• This paper  is a brief introduction to the considerations which might affect the use of Magnetic Resonance Imaging (MRI) in investigation of the knee.
  • Injuries to the knee are common in Australia  and are generally managed by a combination of clinical examination, assisted by X-ray, arthrogram or arthroscopic diagnosis, and arthroscopic surgery if required. It is estimated that 60,000 arthroscopic procedures are performed each year in Australia, with the highest age-specific rate (three per 1,000) occurring  in males in the 20-40  year age group.
  • The technical accuracy of MRI investigation of disorders of the knee has been reviewed in relation to arthrography and arthroscopy. It has been reported that the use of surface coils has increased  the overall diagnostic accuracy of MRI to 90-96% compared to arthroscopy. A current  view is that the use of MRI might assist in the conduct of arthroscopic procedures, particularly when investigating tears of the posterior horn of the medial meniscus.
  • Given that arthroscopic services are well established in Australia, the possible clinical role of MRI in management of disorders of the knee remains to be determined, MRI examinations may have a complementary role to arthroscopy by drawing attention to a suspicious region and thus assist in obtaining better outcomes from arthroscopic surgery.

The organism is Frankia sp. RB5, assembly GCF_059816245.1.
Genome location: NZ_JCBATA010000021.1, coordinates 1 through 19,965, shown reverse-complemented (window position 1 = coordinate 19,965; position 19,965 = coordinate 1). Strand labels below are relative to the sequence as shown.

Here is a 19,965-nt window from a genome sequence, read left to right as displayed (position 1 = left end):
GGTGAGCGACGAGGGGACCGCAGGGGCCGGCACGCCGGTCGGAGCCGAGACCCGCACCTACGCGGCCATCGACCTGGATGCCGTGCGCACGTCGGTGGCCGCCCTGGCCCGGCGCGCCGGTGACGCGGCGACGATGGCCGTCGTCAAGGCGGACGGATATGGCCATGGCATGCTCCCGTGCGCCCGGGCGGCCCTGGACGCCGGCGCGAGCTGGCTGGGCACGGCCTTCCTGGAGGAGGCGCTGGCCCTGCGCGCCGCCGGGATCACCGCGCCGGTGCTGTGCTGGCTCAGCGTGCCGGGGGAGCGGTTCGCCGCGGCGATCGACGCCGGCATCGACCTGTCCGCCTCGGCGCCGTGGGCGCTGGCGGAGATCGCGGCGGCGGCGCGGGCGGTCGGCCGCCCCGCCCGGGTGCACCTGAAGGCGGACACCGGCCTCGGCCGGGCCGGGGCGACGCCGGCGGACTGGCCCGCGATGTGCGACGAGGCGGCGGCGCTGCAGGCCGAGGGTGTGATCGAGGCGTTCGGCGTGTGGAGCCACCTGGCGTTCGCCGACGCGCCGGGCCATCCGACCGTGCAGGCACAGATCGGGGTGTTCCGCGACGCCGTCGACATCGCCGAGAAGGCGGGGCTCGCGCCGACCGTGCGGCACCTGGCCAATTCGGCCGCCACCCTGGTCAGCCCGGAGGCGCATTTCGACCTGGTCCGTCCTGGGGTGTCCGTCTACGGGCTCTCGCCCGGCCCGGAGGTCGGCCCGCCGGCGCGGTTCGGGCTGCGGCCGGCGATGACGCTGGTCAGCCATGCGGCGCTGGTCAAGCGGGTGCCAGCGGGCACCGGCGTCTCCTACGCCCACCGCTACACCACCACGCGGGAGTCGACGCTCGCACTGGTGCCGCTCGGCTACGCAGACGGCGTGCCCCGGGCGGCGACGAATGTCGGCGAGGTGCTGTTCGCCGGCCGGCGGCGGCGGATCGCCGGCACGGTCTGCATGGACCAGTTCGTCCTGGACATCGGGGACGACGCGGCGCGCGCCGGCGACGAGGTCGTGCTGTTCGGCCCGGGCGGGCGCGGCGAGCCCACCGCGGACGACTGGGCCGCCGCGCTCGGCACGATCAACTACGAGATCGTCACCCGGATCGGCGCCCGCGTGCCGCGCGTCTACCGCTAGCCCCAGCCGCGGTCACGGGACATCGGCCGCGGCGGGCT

• The relative cost of the use of MRI in the management of patients  with knee problems remains  uncertain. Overseas studies show that the use of MRI in selected  patients may reduce the number of arthroscopies performed but may result in increased  costs. There is ongoing debate on this matter between professional groups  with orthopaedic specialists tending to favour the use of arthroscopy and radiologists proposing the use of MRI.
  • Most existing MRI services in Australia  are committed to examinations of the head and spine. The availability  of resources to undertake examinations of the knee is an issue which would  require further  consideration. There would  appear to be a need for a study to determine the effect of MRI on the management of disorders of the knee, having  regard to the wide availability of arthroscopic services.